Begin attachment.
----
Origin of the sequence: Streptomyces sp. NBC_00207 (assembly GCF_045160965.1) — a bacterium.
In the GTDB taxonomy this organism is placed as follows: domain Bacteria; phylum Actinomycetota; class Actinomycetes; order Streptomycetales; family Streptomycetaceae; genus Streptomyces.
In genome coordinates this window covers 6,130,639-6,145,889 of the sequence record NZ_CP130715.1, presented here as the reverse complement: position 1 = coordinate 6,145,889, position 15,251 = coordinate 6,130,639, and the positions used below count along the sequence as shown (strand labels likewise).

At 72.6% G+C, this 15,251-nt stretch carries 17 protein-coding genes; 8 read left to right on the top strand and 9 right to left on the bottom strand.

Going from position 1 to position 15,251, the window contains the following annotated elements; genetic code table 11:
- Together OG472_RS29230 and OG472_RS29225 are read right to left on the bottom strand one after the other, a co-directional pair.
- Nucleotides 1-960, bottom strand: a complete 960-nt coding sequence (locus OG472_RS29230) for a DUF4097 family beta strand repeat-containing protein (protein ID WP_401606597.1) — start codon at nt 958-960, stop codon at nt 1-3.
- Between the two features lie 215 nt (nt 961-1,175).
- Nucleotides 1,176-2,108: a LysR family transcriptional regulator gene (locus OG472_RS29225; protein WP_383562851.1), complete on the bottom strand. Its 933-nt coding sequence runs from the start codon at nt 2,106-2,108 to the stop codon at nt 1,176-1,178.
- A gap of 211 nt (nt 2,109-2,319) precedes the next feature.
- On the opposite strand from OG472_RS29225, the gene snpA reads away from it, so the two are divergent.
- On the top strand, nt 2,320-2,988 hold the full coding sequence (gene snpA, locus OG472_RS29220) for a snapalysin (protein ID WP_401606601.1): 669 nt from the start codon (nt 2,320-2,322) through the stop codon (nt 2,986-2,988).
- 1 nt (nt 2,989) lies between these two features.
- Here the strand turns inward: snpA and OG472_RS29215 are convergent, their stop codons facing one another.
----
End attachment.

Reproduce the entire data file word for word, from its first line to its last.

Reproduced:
Origin of the sequence: Streptomyces sp. NBC_00207 (assembly GCF_045160965.1) — a bacterium.
In the GTDB taxonomy this organism is placed as follows: domain Bacteria; phylum Actinomycetota; class Actinomycetes; order Streptomycetales; family Streptomycetaceae; genus Streptomyces.
In genome coordinates this window covers 6,130,639-6,145,889 of the sequence record NZ_CP130715.1, presented here as the reverse complement: position 1 = coordinate 6,145,889, position 15,251 = coordinate 6,130,639, and the positions used below count along the sequence as shown (strand labels likewise).

At 72.6% G+C, this 15,251-nt stretch carries 17 protein-coding genes; 8 read left to right on the top strand and 9 right to left on the bottom strand.

Going from position 1 to position 15,251, the window contains the following annotated elements; genetic code table 11:
- Together OG472_RS29230 and OG472_RS29225 are read right to left on the bottom strand one after the other, a co-directional pair.
- Nucleotides 1-960, bottom strand: a complete 960-nt coding sequence (locus OG472_RS29230) for a DUF4097 family beta strand repeat-containing protein (protein ID WP_401606597.1) — start codon at nt 958-960, stop codon at nt 1-3.
- Between the two features lie 215 nt (nt 961-1,175).
- Nucleotides 1,176-2,108: a LysR family transcriptional regulator gene (locus OG472_RS29225; protein WP_383562851.1), complete on the bottom strand. Its 933-nt coding sequence runs from the start codon at nt 2,106-2,108 to the stop codon at nt 1,176-1,178.
- A gap of 211 nt (nt 2,109-2,319) precedes the next feature.
- On the opposite strand from OG472_RS29225, the gene snpA reads away from it, so the two are divergent.
- On the top strand, nt 2,320-2,988 hold the full coding sequence (gene snpA, locus OG472_RS29220) for a snapalysin (protein ID WP_401606601.1): 669 nt from the start codon (nt 2,320-2,322) through the stop codon (nt 2,986-2,988).
- 1 nt (nt 2,989) lies between these two features.
- Here the strand turns inward: snpA and OG472_RS29215 are convergent, their stop codons facing one another.